When we started Usersnap we wanted to help people in Web Development and Design to focus on the more important stuff in life than handling endless Email support conversations. That’s why we are starting a new series in our blog, called “Picture My Work”. In this series we ask designers and web devs to give us a little sneak peak into their daily work routines, their values, their tools and what they like / dislike about their work.
We asked Thomas Joos, from product design studio Little Miss Robot out of Ghent, Belgium to provide us some insights into his work. You can follow them on Twitter: @littlemissrobot and see their work on Behance.
1. Tell us about your work in 140 characters.
I’m passionate about digital design & innovation and get a kick out of transforming business strategy into meaningful digital experiences.
2. What is good design for you personally?
I think good design defines a meaningful solution or experience in our daily lives.
3. What type of designer are you: perfectionist (obsessed with detail, careful, hard working), magician (based on intuition, that needs a lot of experience, makes it look simple), inspired (using what you see around in the world, combining and curating), other?
I try to be the person that defines the real problem behind a creative briefing. I help clients ask the questions that will eventually lead to solving their true problems.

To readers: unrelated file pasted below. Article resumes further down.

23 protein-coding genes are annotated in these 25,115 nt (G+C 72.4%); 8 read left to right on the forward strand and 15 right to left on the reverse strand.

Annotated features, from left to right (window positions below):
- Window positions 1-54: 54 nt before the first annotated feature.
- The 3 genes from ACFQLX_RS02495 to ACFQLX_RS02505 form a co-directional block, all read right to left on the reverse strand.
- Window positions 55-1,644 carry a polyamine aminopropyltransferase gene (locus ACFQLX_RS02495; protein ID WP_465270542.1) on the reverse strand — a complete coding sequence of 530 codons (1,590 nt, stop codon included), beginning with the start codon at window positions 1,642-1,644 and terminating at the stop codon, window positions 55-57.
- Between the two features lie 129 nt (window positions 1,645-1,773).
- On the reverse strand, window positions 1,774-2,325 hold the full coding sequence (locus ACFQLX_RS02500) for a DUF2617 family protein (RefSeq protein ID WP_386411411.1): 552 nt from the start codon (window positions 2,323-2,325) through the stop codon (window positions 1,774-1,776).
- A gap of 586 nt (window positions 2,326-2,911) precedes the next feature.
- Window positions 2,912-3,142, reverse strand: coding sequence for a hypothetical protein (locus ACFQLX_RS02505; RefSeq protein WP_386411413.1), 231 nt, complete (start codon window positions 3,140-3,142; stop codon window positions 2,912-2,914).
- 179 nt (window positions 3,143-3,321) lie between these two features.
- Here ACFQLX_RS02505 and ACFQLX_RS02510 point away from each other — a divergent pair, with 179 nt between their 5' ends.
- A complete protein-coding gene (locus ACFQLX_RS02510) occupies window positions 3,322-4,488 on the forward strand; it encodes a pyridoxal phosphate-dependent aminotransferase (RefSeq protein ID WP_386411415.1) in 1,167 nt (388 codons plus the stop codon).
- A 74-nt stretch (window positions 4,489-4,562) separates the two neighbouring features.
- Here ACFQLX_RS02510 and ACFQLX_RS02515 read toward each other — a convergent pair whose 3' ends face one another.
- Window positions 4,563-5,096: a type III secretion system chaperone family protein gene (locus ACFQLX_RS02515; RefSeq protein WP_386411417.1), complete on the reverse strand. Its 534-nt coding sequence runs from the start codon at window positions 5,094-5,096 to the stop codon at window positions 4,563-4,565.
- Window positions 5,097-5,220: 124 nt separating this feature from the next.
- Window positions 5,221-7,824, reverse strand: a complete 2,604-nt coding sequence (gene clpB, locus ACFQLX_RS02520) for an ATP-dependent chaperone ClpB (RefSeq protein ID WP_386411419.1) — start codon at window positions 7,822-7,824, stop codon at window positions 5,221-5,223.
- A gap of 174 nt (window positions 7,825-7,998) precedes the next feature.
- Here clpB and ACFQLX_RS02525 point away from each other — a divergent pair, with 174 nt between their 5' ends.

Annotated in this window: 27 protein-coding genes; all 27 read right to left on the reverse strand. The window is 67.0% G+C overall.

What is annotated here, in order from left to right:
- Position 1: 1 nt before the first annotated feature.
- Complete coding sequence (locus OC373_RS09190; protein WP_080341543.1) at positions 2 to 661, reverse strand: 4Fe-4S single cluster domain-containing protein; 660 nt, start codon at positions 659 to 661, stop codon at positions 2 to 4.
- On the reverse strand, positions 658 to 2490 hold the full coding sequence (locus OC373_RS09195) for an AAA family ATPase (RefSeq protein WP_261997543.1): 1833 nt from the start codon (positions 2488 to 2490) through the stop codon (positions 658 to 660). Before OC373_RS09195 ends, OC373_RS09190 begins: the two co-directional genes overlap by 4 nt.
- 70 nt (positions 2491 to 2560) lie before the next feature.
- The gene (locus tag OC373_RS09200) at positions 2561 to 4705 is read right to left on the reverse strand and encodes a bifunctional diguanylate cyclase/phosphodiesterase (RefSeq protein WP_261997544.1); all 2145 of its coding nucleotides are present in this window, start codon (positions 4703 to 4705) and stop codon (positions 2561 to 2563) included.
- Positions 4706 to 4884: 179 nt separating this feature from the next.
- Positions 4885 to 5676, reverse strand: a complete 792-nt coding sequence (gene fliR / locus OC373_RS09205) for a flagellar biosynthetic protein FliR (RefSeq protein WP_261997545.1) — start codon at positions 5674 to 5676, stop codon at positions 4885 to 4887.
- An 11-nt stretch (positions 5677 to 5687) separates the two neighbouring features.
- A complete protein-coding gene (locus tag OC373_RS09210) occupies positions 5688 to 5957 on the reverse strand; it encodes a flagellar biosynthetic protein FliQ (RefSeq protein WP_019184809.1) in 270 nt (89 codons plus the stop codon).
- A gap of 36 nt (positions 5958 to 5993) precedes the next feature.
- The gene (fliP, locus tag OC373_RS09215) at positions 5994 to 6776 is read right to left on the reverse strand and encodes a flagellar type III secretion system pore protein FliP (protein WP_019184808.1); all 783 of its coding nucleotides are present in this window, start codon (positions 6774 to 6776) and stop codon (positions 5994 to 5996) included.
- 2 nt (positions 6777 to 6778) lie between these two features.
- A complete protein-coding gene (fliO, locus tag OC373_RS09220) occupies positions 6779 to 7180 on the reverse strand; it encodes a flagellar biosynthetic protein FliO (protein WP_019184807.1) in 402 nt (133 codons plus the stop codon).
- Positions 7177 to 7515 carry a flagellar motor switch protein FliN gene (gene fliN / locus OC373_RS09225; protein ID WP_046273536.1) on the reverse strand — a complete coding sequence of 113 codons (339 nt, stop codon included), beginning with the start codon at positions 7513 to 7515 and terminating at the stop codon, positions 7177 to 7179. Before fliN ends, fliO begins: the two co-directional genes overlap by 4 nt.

My role is mostly seen as strategic and client-oriented, while actually I see it as bridging the gap between clients and our team. I fine tune the creative briefing and love to initiate the ux design process. At the end of the day I consider myself as an interaction designer rather than a manager running a business.
4. How do you approach working with a client on the design / creation process?
I think the biggest problem is that business people or technical experts often see design as a visual exercise only.
The first important step as a designer is to make them see and understand the deeper value that design thinking adds to their business, product or brand.
And more important, that they consider you as a partner instead of just someone who makes the output more pretty. I really hate when people ask me that!
We only work with clients who want us to help them make a product or service work.
5. What is your biggest annoyance?
Potential clients asking creative teams to pitch ideas and solutions for free. I always tell them that I don’t want to be chosen as a creative partner because of a single idea.
I want clients to choose Little Miss Robot because they believe we can help them make it happen. We lost many so called great leads when saying no to that. Nevertheless it opened doors to valuable relationships with clients we still work for today.
6. What is your best moment / biggest success?
From a traditional point of view I would say winning an Adobe Max Award being 21 years old was awesome. It was the first mobile project winning this European Award and I’m still very proud of that. Nevertheless I consider success only to be great if you can share it with others. That’s why I feel that moving away from digital campaign work to product & service design is the greatest achievement so far! It’s definitely not the easiest route 🙂